Auction house Christie’s has seen many extraordinary artefacts pass through its halls: Lord Nelson’s portrait of his mistress, Emma Hamilton; a Rothschild Fabergé egg; Elizabeth Taylor’s jewels; Van Goghs, Holbeins and Picassos; Dorothy’s ruby slippers from The Wizard of Oz and even a meteorite that crashed to earth in 1803. This book marks Christie’s 250th anniversary.

Things have come a long way since 1766, when James Christie auctioned sheets, hay bales and even a bespoke coffin no longer needed by its recovered owner, but as Lord Rothschild writes in the foreword, ‘the appetite for collecting… works of art and objects of the highest quality and interest remains as consuming now as when James Christie started out’. Although a little dry in places, it is nevertheless a fascinating read.
Rebecca Wallersteiner


The Holy Roman Emperor Charlemagne (768-814) was renowned for his conquests and crusading, but his legacy spread from the battlefield to the page: he became a (much embellished) character in later medieval texts. Most famous of these is the influential French epic Chanson de Roland, inspired by the heroic defeat of his army at Roncevaux, as seen through the eyes of his fictional nephew. An intriguing blend of history and legend, the exquisite patterning of its verses is anchored by detailed descriptions of people, weaponry and horses, and it gives a unique insight into the (male, aristocratic) medieval mind, with its notions of chivalry, religious faith and heroism. This edition is the first to present a new translation of the poem alongside two lesser-known texts from the period, which show the king and his retinue in a very different, less eulogistic light. Juanita Coulson e planters, pickers and breeders, to name a few – turns what could otherwise have been a dry treatise into a surprisingly zesty read. JC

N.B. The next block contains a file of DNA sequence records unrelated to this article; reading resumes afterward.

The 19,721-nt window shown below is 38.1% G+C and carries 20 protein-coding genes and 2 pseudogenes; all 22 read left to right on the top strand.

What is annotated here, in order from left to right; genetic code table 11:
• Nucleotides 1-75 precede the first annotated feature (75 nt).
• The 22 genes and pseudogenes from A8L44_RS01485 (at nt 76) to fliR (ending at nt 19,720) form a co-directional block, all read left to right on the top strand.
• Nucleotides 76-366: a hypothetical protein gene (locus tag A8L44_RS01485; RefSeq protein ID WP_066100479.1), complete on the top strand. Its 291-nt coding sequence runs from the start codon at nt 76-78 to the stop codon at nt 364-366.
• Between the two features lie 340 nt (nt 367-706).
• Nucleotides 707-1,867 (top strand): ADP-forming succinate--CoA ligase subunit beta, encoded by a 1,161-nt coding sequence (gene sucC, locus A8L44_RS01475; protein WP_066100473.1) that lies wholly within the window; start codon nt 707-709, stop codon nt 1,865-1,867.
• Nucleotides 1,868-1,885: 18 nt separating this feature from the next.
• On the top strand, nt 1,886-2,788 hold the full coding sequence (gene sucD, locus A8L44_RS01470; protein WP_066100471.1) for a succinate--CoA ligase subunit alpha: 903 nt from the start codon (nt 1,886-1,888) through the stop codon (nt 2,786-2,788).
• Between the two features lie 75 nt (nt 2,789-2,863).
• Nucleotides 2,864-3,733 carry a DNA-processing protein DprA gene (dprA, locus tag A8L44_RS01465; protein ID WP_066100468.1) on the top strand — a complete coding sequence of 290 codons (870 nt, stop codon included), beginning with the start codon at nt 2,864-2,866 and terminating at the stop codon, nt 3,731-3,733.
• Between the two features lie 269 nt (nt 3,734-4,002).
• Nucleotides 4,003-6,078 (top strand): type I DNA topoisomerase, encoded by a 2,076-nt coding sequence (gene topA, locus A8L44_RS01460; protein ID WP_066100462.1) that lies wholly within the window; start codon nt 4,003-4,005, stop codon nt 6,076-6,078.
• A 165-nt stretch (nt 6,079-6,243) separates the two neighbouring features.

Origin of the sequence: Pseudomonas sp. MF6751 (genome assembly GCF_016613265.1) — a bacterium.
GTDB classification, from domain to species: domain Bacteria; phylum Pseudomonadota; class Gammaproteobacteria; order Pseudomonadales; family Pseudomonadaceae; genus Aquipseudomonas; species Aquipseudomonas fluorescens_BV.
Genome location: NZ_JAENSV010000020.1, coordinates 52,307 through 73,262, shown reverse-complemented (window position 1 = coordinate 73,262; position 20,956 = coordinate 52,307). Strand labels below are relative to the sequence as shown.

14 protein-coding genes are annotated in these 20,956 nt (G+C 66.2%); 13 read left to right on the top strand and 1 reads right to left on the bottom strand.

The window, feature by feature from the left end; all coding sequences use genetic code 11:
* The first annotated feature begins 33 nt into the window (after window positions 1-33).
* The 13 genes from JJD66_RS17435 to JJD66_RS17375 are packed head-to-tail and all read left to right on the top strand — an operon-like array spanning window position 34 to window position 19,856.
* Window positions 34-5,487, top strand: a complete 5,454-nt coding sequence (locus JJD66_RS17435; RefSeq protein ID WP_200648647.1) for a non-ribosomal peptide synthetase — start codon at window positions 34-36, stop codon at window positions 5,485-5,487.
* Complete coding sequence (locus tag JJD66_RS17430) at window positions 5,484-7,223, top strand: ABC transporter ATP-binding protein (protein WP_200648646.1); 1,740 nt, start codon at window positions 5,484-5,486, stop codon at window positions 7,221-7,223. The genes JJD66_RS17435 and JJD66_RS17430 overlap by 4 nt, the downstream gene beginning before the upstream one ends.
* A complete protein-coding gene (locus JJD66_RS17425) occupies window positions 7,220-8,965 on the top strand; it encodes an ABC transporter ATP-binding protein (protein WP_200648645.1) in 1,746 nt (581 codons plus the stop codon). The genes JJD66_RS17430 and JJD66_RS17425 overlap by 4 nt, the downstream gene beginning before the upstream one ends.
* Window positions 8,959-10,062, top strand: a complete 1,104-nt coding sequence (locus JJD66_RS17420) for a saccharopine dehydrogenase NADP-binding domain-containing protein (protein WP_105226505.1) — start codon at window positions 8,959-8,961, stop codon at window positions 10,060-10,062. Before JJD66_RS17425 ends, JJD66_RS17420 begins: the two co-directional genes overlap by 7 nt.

A MOTIF OF SEASONS by Edward Glover (The Oak House, £9.99)
The last in a trilogy that follows two powerful families, the German von Deppes and the English Whitfields, across two-and-a-half centuries, this historical novel examines reconciliation amidst mistrust. The descendants of Arabella Whitfield, who married into the von deppes, react with suspicion when Robert Whitfield tries to bring the two families back together in 1854. The fates of the families are imagined through the lives of three beautiful and musically gifted ladies across Europe, from Victorian times until the nadir of the Somme. This is an ambitious novel that is too constrained by the weight of its own structure to read naturally. Stephen Coulson


Two enterprising women are making culinary waves – on both sides of the pond. by Juanita Coulson


NADIYA’S KITCHEN by Nadiya Hussain (Michael Joseph, £20)
She was 2015’s Great British Bake Off sensation, the self-taught girl from luton who turned her flair for cooking into a TV career – and a fairy-tale job: baking Her Majesty the Queen’s 90th birthday cake. Now she has produced a charming, un-cheffy cookbook featuring her favourite ‘simple family recipes’. But this being Nadiya, there is nothing workaday about them. There are nods to her Bangladeshi roots (cod and clementine curry) and her take on British classics (the ultimate fish-finger butty). The bakes and puddings are exquisite but (mostly) achievable for the non-star baker at home: blueberry and vanilla clafoutis, scotch pancakes with berry and lemon thyme compôte – and of course, the Queen’s cake.

EVERYTHING I WANT TO EAT: Sqirl And The New California Cooking by Jessica Koslow (Abrams Books, £21.99)
Tiny jam business that koslow started in 2011 has grown into one of la’s favourite eateries. ‘Bacon-serving but vegan-friendly’, with a seasonally driven menu, sqirl is ‘attuned to the rhythms’ of the city, serving breakfast until a civilised 4pm. Zinging with Californian enthusiasm, koslow shares some signature recipes and new creations. Her cooking balances healthy and indulgent, punctuated with unexpected taste combinations: Valrhona chocolate and fleur de sel cookies; sorrel pesto rice bowl with poached egg; lemon verbena and peach pie. With accessible recipes and a striking design, this book brings a touch of la’s sunshine and laid-back style to our wintry shores.